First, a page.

Professor Chomsky has received honorary degrees from University of London, University of Chicago, Loyola University of Chicago, Swarthmore College, Delhi University, Bard College, University of Massachusetts, University of Pennsylvania, Georgetown University, Amherst College, Cambridge University, University of Buenos Aires, McGill University, Universitat Rovira I Virgili, Tarragona, Columbia University, University of Connecticut, Scuola Normale Superiore, Pisa, University of Western Ontario, University of Toronto, Harvard University, University of Calcutta, and Universidad Nacional De Colombia. He is a Fellow of the American Academy of Arts and Sciences and the National Academy of Science. In addition, he is a member of other professional and learned societies in the United States and abroad, and is a recipient of the Distinguished Scientific Contribution Award of the American Psychological Association, the Kyoto Prize in Basic Sciences, the Helmholtz Medal, the Dorothy Eldridge Peacemaker Award, the Ben Franklin Medal in Computer and Cognitive Science, and others.
Chomsky has written and lectured widely on linguistics, philosophy, intellectual history, contemporary issues, international affairs and U.S. foreign policy. His works include: Aspects of the Theory of Syntax; Cartesian Linguistics; Sound Pattern of English (with Morris Halle); Language and Mind; American Power and the New Mandarins; At War with Asia; For Reasons of State; Peace in the Middle East?; Reflections on Language; The Political Economy of Human Rights, Vol. I and II (with E.S. Herman); Rules and Representations; Lectures on Government and Binding; Towards a New Cold War; Radical Priorities; Fateful Triangle; Knowledge of Language; Turning the Tide; Pirates and Emperors; On Power and Ideology; Language and Problems of Knowledge; The Culture of Terrorism; Manufacturing Consent (with E.S. Herman); Necessary Illusions; Deterring Democracy; Year 501; Rethinking Camelot: JFK, the Vietnam War and US Political Culture; Letters from Lexington; World Orders, Old and New; The Minimalist Program; Powers and Prospects; The Common Good; Profit Over People; The New Military Humanism; New Horizons in the Study of Language and Mind; Rogue States; A New Generation Draws the Line; 9-11; and Understanding Power.
326 Cubic Feet (~600 legal manuscript boxes, ~144 letter manuscript boxes, ~4 record cartons, ~2 flat boxes)
Series 1: Biographical Materials (1945-2013)
- Subseries 1.1: Appointment Books and Schedules (1981-2003)
- Subseries 1.2: Biographical Material (1945-2013)
- Subseries 1.3: Life celebrations (1978-2013)
- Subseries 1.4: Awards and Honors (1978-2012)
- Subseries 1.5: Interviews (1968-2010)
- Subseries 2.1: Correspondence 1 (1951-2012)
- Subseries 2.2: Correspondence 2 (1926-2009)
- Subseries 2.3: Correspondence 3 (1775 (photocopy)-2007)
- Subseries 2.4: Publishers Correspondence (1959-2011)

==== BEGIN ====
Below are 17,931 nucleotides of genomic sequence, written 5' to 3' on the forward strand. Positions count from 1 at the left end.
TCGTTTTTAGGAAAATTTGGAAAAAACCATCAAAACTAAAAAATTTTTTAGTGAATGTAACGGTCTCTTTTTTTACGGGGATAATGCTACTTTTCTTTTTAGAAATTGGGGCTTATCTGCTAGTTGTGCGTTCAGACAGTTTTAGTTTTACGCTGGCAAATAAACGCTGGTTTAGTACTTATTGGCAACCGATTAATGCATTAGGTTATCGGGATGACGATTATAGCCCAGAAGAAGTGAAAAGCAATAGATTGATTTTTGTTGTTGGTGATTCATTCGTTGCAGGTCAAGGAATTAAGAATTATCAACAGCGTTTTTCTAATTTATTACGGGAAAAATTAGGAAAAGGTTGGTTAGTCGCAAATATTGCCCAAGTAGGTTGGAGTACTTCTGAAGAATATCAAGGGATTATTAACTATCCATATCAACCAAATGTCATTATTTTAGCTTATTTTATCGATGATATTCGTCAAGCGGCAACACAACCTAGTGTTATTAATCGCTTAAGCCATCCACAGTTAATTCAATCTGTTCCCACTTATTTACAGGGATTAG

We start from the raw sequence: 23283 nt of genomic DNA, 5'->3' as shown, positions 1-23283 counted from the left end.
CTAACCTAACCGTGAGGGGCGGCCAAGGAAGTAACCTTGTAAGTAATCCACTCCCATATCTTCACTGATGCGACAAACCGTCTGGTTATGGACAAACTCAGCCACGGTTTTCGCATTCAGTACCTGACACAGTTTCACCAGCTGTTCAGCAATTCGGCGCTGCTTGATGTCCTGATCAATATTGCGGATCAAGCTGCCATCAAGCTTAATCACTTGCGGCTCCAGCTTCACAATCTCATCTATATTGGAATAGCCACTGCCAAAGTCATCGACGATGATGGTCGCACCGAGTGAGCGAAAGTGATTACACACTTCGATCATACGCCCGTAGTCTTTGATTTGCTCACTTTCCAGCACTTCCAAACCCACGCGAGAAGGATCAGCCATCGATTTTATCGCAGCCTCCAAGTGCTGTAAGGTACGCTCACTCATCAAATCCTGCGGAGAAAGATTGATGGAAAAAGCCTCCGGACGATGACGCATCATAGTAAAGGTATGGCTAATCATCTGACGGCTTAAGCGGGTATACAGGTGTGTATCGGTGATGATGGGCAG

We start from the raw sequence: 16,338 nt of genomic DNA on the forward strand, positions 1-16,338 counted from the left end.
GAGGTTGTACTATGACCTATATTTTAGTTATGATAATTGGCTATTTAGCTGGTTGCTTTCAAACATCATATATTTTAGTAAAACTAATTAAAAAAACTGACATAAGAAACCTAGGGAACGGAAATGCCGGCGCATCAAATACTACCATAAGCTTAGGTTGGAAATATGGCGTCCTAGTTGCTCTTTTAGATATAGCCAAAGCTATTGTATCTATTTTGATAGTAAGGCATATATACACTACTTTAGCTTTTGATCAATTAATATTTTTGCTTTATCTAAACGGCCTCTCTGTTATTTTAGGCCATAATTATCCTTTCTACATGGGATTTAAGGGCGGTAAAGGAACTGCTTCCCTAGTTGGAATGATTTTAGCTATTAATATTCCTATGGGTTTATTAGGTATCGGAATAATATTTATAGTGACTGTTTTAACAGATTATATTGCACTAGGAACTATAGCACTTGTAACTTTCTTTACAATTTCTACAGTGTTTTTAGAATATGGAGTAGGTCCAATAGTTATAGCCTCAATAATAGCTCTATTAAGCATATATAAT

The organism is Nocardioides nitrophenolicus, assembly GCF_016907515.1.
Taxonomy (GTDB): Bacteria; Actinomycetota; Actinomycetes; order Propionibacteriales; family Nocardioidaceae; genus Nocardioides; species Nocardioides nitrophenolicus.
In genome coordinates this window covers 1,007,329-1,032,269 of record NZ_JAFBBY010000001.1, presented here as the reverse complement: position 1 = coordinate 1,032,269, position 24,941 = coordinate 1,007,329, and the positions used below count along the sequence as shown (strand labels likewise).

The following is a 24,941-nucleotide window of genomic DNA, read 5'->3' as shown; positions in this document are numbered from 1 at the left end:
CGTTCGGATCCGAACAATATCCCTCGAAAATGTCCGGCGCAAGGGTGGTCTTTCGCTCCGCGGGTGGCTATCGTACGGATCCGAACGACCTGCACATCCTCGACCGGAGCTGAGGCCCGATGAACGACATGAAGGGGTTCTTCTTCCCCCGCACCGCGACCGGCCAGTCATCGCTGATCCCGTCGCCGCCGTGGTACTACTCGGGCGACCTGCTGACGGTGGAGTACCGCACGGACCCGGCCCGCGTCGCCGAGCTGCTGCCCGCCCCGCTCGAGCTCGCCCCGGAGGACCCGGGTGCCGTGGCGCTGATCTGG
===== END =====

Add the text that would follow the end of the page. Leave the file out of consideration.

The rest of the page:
- Subseries 2.5: Recommendations (1968-2012)
- Subseries 2.6: Miscellaneous Correspondence (1968-2009)
- Subseries 3.1: Books (1955-1993)
- Subseries 3.2: Letters to the Editor and Reviews (1954-2010)
- Subseries 3.3: Linguistics Articles (1958-2003)
- Subseries 3.4: Political Articles (1966-2008)
- Subseries 3.5: Geographic Articles (1969-2001)
- Subseries 3.6: Class Notes (1963-2005)
- Subseries 3.7: Films (1991-1997)
- Subseries 5.1: Notes on Talks (1963-2013)
- Subseries 5.2: Travel Records (1977-2013)
- Subseries 5.3: Speaking Engagement Photographs, Recordings, and Posters (1986-2013)
At the series and subseries levels there are further notes about arrangement. "Intellectual arrangment" refers to the ordering of the files in ArchivesSpace and may not match the "physical arrangment" which refers to the order of the files in the boxes. This may be is why box numbers are often out of numerical order in the container list. If material is intellectually or physically arranged is noted in the arrangment note.
Immediate Source of Acquisition
Select materials from Chomsky’s office were referred to by Chomsky and his staff as his "notes on talks" and "travel," and archivists maintained this grouping in the finding aid (these materials now compose Series 5: Speaking Engagements). This series was foldered, boxed, and the preliminary list was published to MIT ArchivesSpace in 2019.
The collection was further processed in the summer of 2019 as a special project to rebox, check and update previous description, and add description to a new resource record.
Material created by Carol Chomsky was separated during the summer 2019 project and will comprise it's own series.
- Guide to the Noam Chomsky Personal Archives
- Processed by Michelle Chiles, Camille Torres Hoven, Elizabeth Andrews, Dana Hamlin, Elise Riley, Greta Kuriger Suiter from 2012 to 2019.
- 2019 September
- Description rules